There have been alterations to security procedures and rules in addition to those regarding policy and staffing over the past year at William Jewell College. This is the third installment in the Hilltop Monitor’s series highlighting these shifts. Landon Jones, Campus Safety Director, explained what the changes are and the motivation behind them.
Jones first provided an overview of Campus Safety’s structure and system. The College has a partnership with Titan Protection, the company with training and oversight expertise that trains and provides our officers. They are paid through this outside company rather than through Jewell. This does not mean that Jewell administration has no authority over them.
“Direct oversight and accountability is provided throughout [by] the Site Supervisor and myself,” Jones said.
The primary roles of the officers, at least one of whom is always on duty with more available at peak times and during campus events, are responding to incidents and assisting students, faculty and staff as needed. All officers are trained in first aid and de-escalation of emergent situations.
Jewell students received an email at the start of the 2017-2018 school year notifying them that locked hours in certain buildings would be restricted and that there would be more cameras installed in order to increase campus safety. The Pryor Learning Commons (PLC) is to be locked from the Quad 8 p.m. to 7 a.m. Monday through Friday and 8 p.m. to 12 p.m. on weekends. The other PLC doors are to be locked 6 p.m. to 7 a.m. during the week and for the entirety of the weekend. As Jones explained, this change will not impact student access but when they have to use their I.D. cards to enter.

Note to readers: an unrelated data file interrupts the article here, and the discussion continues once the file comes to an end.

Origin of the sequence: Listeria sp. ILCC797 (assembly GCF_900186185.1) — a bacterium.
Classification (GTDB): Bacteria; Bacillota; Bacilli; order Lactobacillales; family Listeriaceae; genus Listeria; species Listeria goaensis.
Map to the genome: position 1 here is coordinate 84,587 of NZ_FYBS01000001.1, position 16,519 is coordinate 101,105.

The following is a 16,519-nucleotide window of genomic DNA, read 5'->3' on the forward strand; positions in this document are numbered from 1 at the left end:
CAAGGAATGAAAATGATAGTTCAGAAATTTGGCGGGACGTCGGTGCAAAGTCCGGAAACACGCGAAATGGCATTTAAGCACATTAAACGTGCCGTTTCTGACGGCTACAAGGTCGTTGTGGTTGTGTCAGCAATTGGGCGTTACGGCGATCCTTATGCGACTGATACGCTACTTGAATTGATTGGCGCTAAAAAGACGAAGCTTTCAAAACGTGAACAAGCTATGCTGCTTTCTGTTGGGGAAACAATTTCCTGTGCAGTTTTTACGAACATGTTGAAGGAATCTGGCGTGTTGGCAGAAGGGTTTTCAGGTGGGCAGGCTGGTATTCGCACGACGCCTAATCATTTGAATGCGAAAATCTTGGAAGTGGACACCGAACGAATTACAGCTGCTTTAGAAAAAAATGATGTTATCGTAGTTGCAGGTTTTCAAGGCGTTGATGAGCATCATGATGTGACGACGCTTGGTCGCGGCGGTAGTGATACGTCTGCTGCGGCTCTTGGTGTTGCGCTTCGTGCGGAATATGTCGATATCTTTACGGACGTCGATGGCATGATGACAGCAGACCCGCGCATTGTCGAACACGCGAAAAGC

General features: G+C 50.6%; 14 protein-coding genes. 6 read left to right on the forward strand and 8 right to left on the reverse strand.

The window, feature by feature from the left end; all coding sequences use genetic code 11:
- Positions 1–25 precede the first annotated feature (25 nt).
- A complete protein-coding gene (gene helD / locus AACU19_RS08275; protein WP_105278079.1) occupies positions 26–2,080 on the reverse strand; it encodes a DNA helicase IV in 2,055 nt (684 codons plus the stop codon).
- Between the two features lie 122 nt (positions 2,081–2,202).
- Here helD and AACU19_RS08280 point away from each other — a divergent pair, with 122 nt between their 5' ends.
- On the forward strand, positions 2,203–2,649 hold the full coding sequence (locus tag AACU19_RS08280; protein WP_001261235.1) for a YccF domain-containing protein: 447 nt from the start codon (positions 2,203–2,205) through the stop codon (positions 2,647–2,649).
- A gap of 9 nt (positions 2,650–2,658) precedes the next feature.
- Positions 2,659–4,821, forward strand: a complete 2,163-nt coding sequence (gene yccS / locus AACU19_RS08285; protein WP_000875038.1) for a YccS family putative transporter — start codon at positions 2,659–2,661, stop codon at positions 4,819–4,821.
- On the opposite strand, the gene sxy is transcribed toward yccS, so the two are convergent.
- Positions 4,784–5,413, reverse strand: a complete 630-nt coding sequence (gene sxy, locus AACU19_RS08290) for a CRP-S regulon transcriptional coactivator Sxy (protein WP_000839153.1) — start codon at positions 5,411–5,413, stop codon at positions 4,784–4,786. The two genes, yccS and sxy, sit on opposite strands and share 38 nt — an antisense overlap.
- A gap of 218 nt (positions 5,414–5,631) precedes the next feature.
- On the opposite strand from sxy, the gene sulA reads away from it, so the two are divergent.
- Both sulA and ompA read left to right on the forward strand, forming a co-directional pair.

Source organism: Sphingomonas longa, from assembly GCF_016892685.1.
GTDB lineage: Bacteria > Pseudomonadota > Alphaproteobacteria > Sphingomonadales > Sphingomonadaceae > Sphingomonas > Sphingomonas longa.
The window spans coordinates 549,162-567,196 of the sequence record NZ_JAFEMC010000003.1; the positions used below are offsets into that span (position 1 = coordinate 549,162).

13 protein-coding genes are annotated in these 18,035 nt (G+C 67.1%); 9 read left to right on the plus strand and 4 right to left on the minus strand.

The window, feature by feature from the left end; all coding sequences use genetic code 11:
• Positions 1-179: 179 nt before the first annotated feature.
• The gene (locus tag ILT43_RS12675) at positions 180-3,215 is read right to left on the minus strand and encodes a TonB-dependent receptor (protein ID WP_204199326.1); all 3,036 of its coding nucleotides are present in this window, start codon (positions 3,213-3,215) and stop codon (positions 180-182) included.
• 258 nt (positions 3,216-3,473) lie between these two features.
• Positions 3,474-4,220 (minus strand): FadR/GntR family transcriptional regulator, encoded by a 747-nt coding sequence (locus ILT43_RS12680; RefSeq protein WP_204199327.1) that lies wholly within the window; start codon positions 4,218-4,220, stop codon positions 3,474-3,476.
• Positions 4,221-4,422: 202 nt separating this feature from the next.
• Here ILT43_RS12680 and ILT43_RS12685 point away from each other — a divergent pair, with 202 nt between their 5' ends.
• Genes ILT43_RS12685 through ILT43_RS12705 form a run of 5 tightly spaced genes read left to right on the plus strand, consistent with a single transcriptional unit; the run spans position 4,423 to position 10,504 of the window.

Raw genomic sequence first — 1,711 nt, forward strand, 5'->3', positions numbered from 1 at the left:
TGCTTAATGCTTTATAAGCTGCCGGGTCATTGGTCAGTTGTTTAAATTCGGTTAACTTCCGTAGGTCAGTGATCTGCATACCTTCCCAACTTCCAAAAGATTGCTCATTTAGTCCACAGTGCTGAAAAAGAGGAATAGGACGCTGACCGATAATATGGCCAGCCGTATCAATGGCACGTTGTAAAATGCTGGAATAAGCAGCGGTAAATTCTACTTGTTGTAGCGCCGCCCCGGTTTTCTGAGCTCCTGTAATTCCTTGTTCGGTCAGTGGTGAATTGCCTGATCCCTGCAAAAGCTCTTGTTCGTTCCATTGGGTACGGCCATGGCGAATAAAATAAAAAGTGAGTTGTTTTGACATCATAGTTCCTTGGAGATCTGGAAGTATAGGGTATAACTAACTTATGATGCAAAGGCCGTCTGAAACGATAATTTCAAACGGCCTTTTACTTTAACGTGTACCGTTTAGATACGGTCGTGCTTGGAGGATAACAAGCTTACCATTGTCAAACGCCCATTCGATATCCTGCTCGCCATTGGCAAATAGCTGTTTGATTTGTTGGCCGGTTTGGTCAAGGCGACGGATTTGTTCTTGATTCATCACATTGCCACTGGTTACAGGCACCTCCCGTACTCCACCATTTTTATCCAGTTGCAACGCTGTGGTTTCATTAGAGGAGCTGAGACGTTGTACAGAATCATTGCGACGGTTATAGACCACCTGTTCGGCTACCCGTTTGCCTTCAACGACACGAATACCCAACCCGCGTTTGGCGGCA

Campus Safety is still in the process of new camera installment. This will largely be in parking areas. The Monitor asked about any singular incident or set of incidents that incited this addition and the source of funding for it.
“These cameras will be used primarily to investigate any incidents on campus. These changes are part of our general ongoing efforts for safety on campus,” Jones said.
Failure to have a valid parking permit, parking in an unauthorized area or parking against traffic flow all mean a fine of $50. Parking in a disabled spot without the proper permit or driving the wrong way mean fines of $100. The only change in monetary punishment regarding driving is the new crackdown on speeding. Being caught driving above the campus speed limit, which is 15 miles per hour, will exact a fine of $100.
As of now, Campus Safety has not invested in speed guns and will rely on officer discernment to ticket “drivers that are clearly driving recklessly or at an unsafe speed.”
Some students have expressed discontent over this additional possibility of monetary stress for a rule that is easy to break unintentionally.
“The rule changes made by Campus Safety are overbearing and impractical…Fifteen miles per hour is the speed I go over the speed bumps on campus. If they’re concerned about students walking up the fraternity circle they should build a sidewalk as many students have asked for,” said Connor Foote, junior political science major.
Jones explained that speeding has always been officially against campus law.
“The fine reinforces that safety for pedestrians and drivers is taken seriously on campus. The intent is to encourage drivers to slow down and ensure a safe campus for pedestrians and drivers,” Jones said.
The policy shifts and additions are part of an overall attempt to keep the College consistently improving.
“We see these changes as incremental improvements to various areas of campus as part of our overall efforts to continually improve safety,” Jones said.
Photos by Christina Kirk.